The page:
Hackers abound, and SIM cards are no exception. Hackers target your SIM card because it contains your phone number, frequently connected to your email, social media accounts, and financial information. Calling a cell phone company and pretending to be you is one technique for hackers to acquire access to your SIM card. They may then transfer all of your personal information to another SIM card, insert it into their phone, and begin reading your text messages.

Fraudsters may quickly acquire access to your bank, social media accounts, or email since text messages can change passwords.

Whether you’re worried that your SIM has been hijacked, call your current phone from a different phone and check if it rings. If it stops ringing, you may have been hacked.

Setting up a PIN or password for your mobile account helps prevent hackers from gaining access to your account and impersonating you in person or over the phone.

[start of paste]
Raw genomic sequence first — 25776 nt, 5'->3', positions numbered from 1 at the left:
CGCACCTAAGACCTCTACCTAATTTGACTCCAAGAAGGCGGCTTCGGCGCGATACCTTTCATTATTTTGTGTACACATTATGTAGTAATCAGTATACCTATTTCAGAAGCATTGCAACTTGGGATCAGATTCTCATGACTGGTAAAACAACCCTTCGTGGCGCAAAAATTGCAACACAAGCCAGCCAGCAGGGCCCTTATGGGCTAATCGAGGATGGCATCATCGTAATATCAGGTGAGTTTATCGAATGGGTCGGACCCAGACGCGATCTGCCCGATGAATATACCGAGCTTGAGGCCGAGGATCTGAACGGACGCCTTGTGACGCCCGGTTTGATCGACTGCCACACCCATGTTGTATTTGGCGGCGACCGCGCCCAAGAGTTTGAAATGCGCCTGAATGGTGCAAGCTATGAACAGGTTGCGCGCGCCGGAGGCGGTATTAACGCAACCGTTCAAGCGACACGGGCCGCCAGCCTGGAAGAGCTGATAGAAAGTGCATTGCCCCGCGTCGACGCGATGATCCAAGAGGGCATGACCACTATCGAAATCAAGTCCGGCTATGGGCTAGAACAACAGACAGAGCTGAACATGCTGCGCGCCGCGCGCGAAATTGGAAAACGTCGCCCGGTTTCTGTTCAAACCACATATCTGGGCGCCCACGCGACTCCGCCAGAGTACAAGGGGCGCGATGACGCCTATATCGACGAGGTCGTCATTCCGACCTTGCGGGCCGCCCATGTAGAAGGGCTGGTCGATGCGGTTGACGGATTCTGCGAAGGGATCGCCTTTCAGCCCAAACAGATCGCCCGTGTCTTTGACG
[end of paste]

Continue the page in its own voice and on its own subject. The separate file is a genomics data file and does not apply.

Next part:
1. Some phones allow you to use two SIM cards at the same time.

As the name suggests, a dual SIM phone allows you to use two SIM cards in one phone. As a result, you may manage two different phone numbers on a single phone—one for each SIM.

This is an excellent option to keep your friend and family phone numbers distinct from your job phone number. In addition, when you put both your business and personal SIM cards in a dual-SIM phone, you may make calls to both numbers from the same device.

This also implies that you can make calls from either number. When you try to call someone, your phone will usually ask which SIM card you want to use to make the call.


  1. You should be able to use your sim card abroad.

When travelling internationally, certain data providers enable “data roaming.” This occurs when your cellular provider agrees with a firm in another country to allow your SIM card to utilize their network.